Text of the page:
Galleries

The Multiple Realities and Other Worlds of Art

by Stephen Knudsen on December 23, 2013

Installation view, "The World and Its Things in the Middle of Their Intimacy" at Fridman Gallery, with Robert Lobe's "Dryad" (2012) in the foreground (all images courtesy Fridman Gallery)

Installation view, “The World and Its Things in the Middle of Their Intimacy” at Fridman Gallery, with Robert Lobe’s “Dryad” (2012) in the foreground (all images courtesy Fridman Gallery)

Press releases for exhibitions deserve their bad reputation. They’re usually as boring as wallpaper, and they all use the same bromide phrases with the word “ubiquitous” thrown in at least once for good measure. But, then, proving there’s always an exception, I came across a release for the inaugural show at Fridman Gallery, The World and Its Things in the Middle of Their Intimacy, curated by Sarah Walko (who sometimes writes for Hyperallergic). This is what had me before I got to the door:

The idea of parallel universes, or dimensions that resemble our own, has been a staple in works of science fiction and metaphysics. Writer Kurt Vonnegut’s repeating character Kilgore Trout called mirrors ‘leaks’, as he believed they were a connection to another universe.

I was then promised the following:

This group exhibition of video, photography and sculpture, featuring works by Ira Eduardovna, Jay Gould, Dana Levy, Sasha Serber, Robert Lobe, and Lucia Papco, aims to blur boundaries of concrete worlds, piecing together multiple realities and offering nature and memory as portals into otherness.

And much of the work delivered just that.

Lucia Papco, "That Country I #1 and 2" (2012), Baryt print, 24 x 29.5 in (click to enlarge)

Lucia Papco, “That Country I #1 and 2″ (2012), Baryt print, 24 x 29.5 in (click to enlarge)

Lucia Papco’s traditional silver halide photographs, though small, ironically offered thoughts on “otherness” in terms of infinite space. In “That Country #1 and #2” a small pocket of light barely illuminates a dense forest that remains surrounded by the vastness of the dark. At risk of overusing a perfectly good but abused term, I immediately sensed a regard for the “sublime” in the work, one that Immanuel Kant called the mathematical sublime. This is the kind of thing that Hiroshi Sugimoto’s admirable ocean photographs — with waves out to infinity — are intended for. I found Papco’s work to be just as provoking, perhaps even more so: matter falling off into infinitude of space in all directions, the perfect crop of the celestial body creating a portal in the darkness. Then, in this world of “ubiquitous” bad art writing, something astonishing happened. In looking up what the artist had to say about her work, I found it to be as good as the work itself. Perhaps even better. In a March 2013 ArtVetting interview with Lis Ivers, Papco states:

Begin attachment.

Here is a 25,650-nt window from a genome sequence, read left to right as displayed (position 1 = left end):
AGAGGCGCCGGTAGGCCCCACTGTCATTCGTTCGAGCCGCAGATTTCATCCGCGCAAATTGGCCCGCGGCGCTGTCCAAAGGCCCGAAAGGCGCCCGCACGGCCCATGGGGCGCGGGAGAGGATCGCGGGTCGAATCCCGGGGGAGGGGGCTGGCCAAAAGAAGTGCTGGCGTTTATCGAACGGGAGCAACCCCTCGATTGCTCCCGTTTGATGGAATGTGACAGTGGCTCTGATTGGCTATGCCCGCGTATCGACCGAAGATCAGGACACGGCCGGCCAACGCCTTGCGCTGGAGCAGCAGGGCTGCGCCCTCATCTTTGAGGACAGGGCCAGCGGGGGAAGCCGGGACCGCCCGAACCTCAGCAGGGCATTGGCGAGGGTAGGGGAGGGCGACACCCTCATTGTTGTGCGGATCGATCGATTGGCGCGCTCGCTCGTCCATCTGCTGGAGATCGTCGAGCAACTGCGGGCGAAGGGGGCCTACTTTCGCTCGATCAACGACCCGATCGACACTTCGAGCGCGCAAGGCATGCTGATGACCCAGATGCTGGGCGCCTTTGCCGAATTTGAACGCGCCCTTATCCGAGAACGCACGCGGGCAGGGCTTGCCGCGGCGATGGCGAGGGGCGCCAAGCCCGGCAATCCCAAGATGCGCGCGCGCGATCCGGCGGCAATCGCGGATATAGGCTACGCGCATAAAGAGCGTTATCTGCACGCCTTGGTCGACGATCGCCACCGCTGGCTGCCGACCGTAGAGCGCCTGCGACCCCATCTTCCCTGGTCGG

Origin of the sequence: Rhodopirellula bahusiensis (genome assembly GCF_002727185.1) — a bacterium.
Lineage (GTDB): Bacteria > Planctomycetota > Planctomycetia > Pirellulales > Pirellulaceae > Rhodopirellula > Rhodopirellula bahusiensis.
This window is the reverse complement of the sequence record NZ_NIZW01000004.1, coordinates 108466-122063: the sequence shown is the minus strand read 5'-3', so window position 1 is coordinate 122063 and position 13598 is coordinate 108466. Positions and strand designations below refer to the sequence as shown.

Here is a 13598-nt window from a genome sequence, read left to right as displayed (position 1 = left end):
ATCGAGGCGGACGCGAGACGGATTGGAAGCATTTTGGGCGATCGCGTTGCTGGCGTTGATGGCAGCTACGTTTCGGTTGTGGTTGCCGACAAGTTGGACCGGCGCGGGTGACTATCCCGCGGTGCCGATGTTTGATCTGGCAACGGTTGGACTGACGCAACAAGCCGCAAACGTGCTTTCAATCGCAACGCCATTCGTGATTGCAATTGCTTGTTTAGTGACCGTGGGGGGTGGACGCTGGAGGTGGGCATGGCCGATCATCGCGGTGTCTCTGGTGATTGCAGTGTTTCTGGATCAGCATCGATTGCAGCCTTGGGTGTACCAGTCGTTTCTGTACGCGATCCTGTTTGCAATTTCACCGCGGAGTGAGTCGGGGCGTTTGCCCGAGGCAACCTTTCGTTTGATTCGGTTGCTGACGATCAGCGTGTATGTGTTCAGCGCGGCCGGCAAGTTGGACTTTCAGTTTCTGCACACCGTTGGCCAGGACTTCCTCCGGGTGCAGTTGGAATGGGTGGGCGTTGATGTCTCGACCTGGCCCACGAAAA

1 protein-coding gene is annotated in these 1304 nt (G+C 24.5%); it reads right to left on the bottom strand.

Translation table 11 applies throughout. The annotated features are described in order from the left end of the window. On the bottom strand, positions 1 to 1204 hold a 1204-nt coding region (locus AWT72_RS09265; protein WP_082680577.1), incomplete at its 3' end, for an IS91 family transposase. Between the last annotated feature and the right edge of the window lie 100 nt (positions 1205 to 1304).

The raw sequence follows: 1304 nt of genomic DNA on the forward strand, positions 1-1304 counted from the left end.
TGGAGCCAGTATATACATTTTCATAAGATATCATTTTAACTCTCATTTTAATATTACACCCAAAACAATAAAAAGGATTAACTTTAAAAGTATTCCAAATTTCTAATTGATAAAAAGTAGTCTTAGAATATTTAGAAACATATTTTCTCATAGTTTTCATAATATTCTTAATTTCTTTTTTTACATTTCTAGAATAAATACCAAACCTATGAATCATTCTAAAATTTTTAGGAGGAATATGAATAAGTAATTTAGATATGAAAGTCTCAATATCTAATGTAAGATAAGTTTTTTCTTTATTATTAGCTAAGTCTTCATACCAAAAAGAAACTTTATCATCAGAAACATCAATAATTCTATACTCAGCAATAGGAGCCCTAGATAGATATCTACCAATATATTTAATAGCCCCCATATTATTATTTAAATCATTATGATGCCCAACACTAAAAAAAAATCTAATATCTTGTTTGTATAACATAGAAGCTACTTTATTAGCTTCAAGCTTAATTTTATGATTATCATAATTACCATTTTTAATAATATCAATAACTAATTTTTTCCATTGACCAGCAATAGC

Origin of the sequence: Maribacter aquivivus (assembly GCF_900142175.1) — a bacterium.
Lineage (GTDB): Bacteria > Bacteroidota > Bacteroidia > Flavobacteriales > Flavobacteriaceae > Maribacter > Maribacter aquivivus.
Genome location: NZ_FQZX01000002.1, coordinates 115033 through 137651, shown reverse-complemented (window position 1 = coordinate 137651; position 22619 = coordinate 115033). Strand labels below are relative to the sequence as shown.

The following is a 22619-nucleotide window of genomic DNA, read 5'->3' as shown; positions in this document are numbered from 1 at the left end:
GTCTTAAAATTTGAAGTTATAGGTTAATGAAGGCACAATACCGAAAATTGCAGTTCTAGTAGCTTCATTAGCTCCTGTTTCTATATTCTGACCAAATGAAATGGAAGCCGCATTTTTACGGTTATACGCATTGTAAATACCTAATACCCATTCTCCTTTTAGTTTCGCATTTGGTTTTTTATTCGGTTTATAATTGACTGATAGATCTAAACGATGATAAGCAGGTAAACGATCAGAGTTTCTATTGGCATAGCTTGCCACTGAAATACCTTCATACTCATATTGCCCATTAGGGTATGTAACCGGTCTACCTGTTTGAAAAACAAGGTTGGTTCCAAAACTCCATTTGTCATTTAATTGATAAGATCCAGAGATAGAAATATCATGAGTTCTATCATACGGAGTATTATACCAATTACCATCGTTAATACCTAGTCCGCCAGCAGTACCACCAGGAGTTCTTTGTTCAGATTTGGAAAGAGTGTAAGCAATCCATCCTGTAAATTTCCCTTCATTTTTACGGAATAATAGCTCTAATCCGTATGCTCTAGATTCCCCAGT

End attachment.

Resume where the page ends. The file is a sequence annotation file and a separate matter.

I like the idea of not trying to inhabit another world, one that imagination constructs, but to stay and ‘inhabit’ this world, to stay in this world. And in this context I thought of Kant, whom you lectured on. I think of his view of the sublime and of nature –how he looks at the sublime not as something beautiful, overwhelming the human being, but as something that is quite dreadful, because it is the point where we approach our limits and where our ability to act is limited. We are used to creating a mental landscape, which we can control. And I think this is something Kant likes, to judge by his philosophy: the world he  can control. And then, when we arrive at the limits, or at the point where we cannot control the world – something infinite makes its appearance, the space surrounding us which is infinite, but we don’t really think about it. We only think about the proximate space surrounding us, which we are able in some way to contain. We don’t think about the infinite space that is further. Infinity too can be something pleasurable, but for most people I think it is not pleasurable to imagine all the space round about us, which we cannot control. We are too fragile.

Ira Eduardovna, "The Cherry Orchard," two-channel video installation, plaster mold of a wooden door, sheet rock, projection, mold: 94 x 28 x 8 in, sheetrock: 47 x 16 in (click to enlarge)

Ira Eduardovna, “The Cherry Orchard,” two-channel video installation, plaster mold of a wooden door, sheet rock, projection, mold: 94 x 28 x 8 in, sheetrock: 47 x 16 in (click to enlarge)